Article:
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Jeremy Robinson
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I think increasing the size of the industry, the number of type of gamers, and the number and type of content creators is an unequivocal good. Period. Full stop.

Yes, we are beginning to see "bandwagon" articles by people who have only just noticed there's a world beyond mass market games, but that's also not a bad thing. We've already started seeing the reference point for non-gamers start to shift from "You mean like Monopoly?" to "You mean like Catan" and anything that accelerates that process is good. And if that's going to take a hundred more articles recommending Carcassone to someone who wouldn't have heard of it otherwise, that's just what it takes.

The same thing happened in the video game industry (and film, and publishing, etc. before it). As the market expands you get more people who are just in it to make a buck, but the expanded market also creates the space for more experimentation, more innovation, and more projects which will only appeal to a niche audience. We could never have seen indie games like Braid or Firewatch without having a massive industry that could risk supporting projects that might have limited appeal. In the end, Sturgeon's law will apply: "90% of everything is crud." But heads-up content creators will be more vital than ever to highlight the 10% that isn't... as well as the 1% that's just awesome and couldn't have existed otherwise.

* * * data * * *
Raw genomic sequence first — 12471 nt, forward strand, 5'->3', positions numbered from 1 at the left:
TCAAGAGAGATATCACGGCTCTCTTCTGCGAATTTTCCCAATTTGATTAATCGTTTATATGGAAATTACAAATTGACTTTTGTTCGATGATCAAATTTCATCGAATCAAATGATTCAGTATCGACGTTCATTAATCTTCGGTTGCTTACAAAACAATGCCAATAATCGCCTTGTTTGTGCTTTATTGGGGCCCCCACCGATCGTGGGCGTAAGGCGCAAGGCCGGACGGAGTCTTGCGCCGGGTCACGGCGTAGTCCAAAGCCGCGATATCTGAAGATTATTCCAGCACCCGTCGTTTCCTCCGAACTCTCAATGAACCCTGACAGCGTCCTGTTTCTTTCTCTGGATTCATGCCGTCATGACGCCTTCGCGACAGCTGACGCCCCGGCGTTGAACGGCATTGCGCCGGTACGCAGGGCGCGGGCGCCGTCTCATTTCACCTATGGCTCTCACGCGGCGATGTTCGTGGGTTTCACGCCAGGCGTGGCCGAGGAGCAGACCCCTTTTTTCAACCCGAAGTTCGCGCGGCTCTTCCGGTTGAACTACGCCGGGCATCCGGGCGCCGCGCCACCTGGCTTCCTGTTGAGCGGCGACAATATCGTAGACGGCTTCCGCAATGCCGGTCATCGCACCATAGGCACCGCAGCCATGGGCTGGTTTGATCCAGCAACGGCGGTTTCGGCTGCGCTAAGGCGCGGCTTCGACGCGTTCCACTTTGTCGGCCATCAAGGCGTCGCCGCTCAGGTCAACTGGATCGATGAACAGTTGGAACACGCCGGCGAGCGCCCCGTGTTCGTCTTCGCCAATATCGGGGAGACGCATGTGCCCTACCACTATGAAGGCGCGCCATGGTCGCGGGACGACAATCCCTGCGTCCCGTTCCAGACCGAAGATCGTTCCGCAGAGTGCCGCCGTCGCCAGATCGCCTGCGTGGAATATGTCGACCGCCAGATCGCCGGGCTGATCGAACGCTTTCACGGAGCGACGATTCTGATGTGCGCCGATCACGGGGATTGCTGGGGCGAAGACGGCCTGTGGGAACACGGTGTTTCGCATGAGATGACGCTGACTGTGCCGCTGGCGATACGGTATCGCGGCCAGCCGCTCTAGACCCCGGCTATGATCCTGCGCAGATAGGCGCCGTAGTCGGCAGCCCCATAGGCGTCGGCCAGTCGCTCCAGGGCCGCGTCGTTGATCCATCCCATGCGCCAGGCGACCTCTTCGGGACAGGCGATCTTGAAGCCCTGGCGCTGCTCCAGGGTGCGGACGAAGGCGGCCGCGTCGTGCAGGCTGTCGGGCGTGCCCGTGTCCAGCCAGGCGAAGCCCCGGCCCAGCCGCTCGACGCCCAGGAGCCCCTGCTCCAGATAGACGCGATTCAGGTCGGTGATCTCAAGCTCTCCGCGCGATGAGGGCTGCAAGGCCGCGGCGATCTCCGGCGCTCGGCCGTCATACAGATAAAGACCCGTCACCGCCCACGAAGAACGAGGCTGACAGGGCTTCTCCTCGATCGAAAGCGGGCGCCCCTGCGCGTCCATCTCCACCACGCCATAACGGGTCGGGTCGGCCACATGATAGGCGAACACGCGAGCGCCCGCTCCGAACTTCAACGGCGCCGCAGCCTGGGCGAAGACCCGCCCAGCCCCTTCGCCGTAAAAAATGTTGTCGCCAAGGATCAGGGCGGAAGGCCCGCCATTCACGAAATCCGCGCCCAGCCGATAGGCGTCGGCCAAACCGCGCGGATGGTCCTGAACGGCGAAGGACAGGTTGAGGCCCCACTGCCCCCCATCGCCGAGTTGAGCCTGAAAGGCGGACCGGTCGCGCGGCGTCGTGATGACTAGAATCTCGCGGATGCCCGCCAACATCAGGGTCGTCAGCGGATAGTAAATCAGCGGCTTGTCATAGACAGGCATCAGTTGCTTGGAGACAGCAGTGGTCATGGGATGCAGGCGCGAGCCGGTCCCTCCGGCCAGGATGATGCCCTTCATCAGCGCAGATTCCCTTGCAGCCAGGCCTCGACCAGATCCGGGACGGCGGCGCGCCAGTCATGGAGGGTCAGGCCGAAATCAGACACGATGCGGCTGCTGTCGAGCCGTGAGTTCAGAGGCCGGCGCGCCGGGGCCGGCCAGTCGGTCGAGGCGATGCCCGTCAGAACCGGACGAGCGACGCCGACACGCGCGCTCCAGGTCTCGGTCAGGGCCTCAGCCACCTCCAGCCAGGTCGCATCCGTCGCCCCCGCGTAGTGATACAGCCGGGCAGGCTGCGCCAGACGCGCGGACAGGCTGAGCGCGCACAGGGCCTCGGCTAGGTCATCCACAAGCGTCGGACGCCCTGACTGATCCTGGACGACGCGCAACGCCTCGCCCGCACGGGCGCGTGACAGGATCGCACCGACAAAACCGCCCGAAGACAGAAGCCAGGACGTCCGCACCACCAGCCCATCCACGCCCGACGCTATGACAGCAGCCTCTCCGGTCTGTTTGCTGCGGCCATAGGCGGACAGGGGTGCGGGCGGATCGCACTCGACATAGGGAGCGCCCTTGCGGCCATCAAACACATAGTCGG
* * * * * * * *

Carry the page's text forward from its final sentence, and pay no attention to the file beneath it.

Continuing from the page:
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Scott Sexton
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Vacabck wrote:
pablopk wrote:
Dogtorted wrote:
That’s the part that felt elitist to me. New content creators, but the “wrong” kind. That was my impression at least. The intent may have been different, or perhaps it was a poor choice of words, but it really felt like a “get off my lawn!” moment.

Very fair. I admit, it is a weird reaction for me. Perhaps it was about my perception of certain creator's motives, i.e. large media outlets. That may say more about me than it does about them.

Edit: I want to add, I (and dare I say we) make no distinction try not to make any distinction between "gamers" of any type or interest. If you like to sit down and spend time with those you like or love playing a game (any game) then you an I have something in common. I say, have your joy and my warmest thoughts and respect.